In 1927, Julius Rosenwald sent Abraham Flexner a letter. Rosenwald thanked his friend and fellow Rockefeller Foundation board member for an article on foundations he had sent—and asked for some advice. “After reading the documents,” Rosenwald wrote, “I feel even more the need of having someone who can keep me straight, and when you have the time . . . [to advise me] please remember I want the best man I can get to enable me to use my money wisely.”
Rosenwald was at the time the very successful chairman of Sears, Roebuck, which he had grown into the nation’s largest mail-order catalogue business and was rapidly expanding with a chain of retail stores. He had created the Rosenwald Fund in 1917, a full decade earlier, with the primary goal of administering his highly successful program of building schoolhouses in black communities of the rural South. Even as his fortune continued to grow, he felt himself nearing the end of his own active involvement in giving away his wealth.
Rosenwald realized he would need professional help administering his philanthropy. The person whom Flexner endorsed—and whom Rosenwald hired—is the subject of a new book by Alfred Perkins. Edwin Rogers Embree paints a vivid portrait of a man well qualified by temperament and background to advise Rosenwald.
Born in 1883, Embree grew up in the home of his maternal grandfather on the campus of Berea College in Kentucky. John Gregg Fee had founded the school 40 years earlier to further what he saw as his ministry of eliminating slavery and combating its legacy. It was an unusual place, coeducational both in the sense of being racially integrated and of educating men and women together. Young Edwin had black classmates and friends and the steady example of his fiercely egalitarian, unconventional grandfather. A commitment to improving race relations would become the theme of his career.
Yale University proved likewise formative. Despite being initially refused admission (he enrolled in public high school for a year before he got in) and having to work several jobs to support himself, he graduated in 1906 with a major in the “mental, historical, and social sciences.” The country’s first university sociology course had been introduced at Yale 30 years earlier, and Embree immersed himself in that relatively new field, beginning what would become a lifelong passion for the comparative study of cultures. Yale remained a strong influence; Embree worked for the university for 10 years, first as editor of the Yale Alumni Weekly and later running the office of alumni relations. He became a skilled administrator with a wide network of influential contacts.
The Rockefeller Foundation wooed him away from Yale in 1917. Perkins notes that at that time “no established model for a successful foundation executive existed,” but that “Embree’s experience in university administration fit what was soon to become a pattern of exchange between the academy and organized philanthropy.” His fascination with social science research was consistent with what Perkins sees as the evolving perspective at the Rockefeller Foundation that “the central role of philanthropy was to foster such study, fund projects of experimentation and demonstration, and make available for public adoption the effective innovations thus identified.” One of his early trips for the foundation took Embree to Europe during the First World War, and there he met Julius Rosenwald, familiar to him as a newly appointed Rockefeller trustee.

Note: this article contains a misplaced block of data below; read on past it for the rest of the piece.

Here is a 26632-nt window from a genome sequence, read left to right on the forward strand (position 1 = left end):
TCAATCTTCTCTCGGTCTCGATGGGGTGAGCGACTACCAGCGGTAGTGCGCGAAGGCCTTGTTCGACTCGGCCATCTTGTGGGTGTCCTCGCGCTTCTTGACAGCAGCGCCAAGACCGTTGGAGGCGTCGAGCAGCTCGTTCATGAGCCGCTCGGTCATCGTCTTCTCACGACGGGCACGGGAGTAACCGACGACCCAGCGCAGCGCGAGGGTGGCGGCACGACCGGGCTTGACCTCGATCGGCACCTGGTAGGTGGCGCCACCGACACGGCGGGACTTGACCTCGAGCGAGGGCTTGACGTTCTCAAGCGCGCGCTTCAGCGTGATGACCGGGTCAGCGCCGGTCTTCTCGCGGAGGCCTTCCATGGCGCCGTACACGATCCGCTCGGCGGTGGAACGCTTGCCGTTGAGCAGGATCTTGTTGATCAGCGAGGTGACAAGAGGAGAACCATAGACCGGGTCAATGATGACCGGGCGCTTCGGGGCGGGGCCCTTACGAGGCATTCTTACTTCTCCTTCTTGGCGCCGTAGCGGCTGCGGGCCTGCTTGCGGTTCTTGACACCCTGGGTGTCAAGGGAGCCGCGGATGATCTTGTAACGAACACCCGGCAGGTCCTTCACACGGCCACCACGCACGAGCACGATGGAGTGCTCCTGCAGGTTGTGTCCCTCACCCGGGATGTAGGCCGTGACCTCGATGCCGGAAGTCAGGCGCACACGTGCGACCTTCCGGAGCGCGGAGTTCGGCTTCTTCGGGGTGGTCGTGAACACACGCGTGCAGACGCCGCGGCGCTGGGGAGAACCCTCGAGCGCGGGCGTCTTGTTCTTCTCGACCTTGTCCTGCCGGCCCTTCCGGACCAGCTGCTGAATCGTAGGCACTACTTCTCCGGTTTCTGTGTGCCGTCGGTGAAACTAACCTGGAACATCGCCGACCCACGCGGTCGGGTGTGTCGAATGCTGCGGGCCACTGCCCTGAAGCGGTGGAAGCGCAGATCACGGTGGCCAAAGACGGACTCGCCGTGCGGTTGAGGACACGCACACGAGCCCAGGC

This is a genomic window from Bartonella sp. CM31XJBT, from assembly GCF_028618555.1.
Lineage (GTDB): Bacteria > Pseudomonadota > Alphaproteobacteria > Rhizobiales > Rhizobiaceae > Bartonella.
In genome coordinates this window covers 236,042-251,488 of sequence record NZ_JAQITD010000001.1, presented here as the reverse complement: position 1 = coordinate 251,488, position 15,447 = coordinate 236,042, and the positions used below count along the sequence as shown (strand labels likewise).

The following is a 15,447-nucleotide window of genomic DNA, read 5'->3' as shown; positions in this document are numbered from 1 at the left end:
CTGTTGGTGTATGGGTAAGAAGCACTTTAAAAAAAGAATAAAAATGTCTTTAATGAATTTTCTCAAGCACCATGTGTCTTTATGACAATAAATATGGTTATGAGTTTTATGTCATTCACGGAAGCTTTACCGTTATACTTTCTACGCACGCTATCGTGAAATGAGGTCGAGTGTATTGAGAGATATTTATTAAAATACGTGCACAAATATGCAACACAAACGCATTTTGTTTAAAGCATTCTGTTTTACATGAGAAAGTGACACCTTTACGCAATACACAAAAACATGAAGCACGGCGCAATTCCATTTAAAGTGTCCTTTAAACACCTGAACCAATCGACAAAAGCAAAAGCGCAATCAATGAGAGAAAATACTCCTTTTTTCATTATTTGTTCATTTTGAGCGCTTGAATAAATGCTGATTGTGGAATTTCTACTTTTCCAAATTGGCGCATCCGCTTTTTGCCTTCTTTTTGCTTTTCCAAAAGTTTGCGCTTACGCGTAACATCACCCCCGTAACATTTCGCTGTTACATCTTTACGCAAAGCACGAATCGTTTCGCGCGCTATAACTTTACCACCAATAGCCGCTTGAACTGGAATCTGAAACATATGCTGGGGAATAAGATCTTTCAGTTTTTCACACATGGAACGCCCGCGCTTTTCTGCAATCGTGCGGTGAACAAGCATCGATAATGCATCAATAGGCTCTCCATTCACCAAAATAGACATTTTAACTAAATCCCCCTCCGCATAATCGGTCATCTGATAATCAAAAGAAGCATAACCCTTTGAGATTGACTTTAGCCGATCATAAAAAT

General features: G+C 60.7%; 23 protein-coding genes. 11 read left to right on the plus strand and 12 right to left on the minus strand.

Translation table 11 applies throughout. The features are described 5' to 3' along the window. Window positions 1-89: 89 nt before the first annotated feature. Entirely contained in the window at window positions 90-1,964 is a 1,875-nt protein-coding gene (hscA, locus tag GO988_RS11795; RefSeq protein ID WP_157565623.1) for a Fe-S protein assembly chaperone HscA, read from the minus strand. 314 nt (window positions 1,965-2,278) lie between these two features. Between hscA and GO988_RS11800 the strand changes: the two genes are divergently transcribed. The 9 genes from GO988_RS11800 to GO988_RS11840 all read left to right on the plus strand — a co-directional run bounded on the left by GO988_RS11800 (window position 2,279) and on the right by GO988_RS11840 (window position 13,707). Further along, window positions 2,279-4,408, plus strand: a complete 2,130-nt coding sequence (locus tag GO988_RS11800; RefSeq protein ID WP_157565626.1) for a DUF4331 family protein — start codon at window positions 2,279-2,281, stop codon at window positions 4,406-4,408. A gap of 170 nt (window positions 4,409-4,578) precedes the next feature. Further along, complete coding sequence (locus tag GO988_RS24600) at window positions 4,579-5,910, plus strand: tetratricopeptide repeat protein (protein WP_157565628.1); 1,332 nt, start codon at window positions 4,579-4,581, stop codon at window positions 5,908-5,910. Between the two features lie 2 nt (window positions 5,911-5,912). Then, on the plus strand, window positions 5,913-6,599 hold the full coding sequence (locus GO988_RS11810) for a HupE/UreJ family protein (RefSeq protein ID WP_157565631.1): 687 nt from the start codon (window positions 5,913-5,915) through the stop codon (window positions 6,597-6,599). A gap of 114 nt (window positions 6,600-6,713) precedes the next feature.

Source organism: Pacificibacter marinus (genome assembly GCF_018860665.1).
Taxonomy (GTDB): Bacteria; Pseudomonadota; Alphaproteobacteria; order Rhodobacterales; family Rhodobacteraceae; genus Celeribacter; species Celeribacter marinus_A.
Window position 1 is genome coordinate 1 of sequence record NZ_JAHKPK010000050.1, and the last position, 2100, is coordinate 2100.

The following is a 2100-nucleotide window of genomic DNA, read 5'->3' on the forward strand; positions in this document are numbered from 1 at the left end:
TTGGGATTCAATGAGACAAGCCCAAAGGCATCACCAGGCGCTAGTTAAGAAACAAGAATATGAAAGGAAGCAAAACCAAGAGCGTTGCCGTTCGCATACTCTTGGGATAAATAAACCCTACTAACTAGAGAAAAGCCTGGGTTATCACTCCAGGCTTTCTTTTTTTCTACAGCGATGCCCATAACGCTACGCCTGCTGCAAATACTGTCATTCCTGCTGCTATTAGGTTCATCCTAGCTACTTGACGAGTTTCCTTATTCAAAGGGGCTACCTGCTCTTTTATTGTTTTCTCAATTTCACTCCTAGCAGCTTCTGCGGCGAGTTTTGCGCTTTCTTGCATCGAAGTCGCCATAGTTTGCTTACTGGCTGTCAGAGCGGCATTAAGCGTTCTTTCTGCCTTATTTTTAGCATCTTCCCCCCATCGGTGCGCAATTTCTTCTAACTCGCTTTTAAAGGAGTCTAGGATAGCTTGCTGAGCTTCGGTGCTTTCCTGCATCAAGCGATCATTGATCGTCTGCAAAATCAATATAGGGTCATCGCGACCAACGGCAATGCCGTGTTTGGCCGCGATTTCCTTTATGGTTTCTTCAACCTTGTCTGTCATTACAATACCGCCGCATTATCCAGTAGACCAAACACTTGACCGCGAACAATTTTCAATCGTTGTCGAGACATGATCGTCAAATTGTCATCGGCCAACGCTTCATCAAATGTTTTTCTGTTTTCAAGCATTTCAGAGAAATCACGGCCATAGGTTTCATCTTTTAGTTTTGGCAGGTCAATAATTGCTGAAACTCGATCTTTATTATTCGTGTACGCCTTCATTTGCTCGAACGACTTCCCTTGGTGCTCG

When Rosenwald enters the story, a rather serious problem emerges. In 1928, Rosenwald would hire Embree away from the Rockefeller Foundation and Embree would run the Rosenwald Fund for remaining 20 years of its existence. But Rosenwald himself is barely present in these pages. Embree’s curious, enthusiastic, instinctively democratic, and optimistic personality is discussed in great detail. Rosenwald’s biography and personality—his immigrant parents and self-made fortune, his extraordinary generosity and eagerness to assist a despised minority, his energy and wide-ranging curiosity, and his uncanny ability to find and develop capable, imaginative colleagues—these are not mentioned.
Perkins tells us that “the two men quickly came to an understanding,” but he offers no description of their interaction, no analysis of why they might have gotten along so well or of what their “understanding” may have been. We are simply told that Rosenwald gave Embree “a broad mandate to move the fund forward.” Clearly enthralled by the dynamic figure of Embree, Perkins seems rather less interested in the extent to which his work at the Rosenwald Fund—the centerpiece of his career and the contribution for which he is remembered—may or may not have reflected the wishes and the intent of the fund’s founder or been influenced by Rosenwald’s vision.
To be sure, one of Rosenwald’s strengths as a manager at Sears had been a willingness to rely on effective members of his staff. Trusting Embree to guide his fund was very much in keeping with this pattern. According to one leading authority on Rosenwald, Embree was hired “precisely to take over the leadership function, the active role in managing the foundation effectively.” Perhaps Perkins believes that the wide latitude Rosenwald gave to trusted subordinates means that Embree’s biography can be written without much reference to Rosenwald. This seems dubious, and it is a problem that undermines the rest of the book.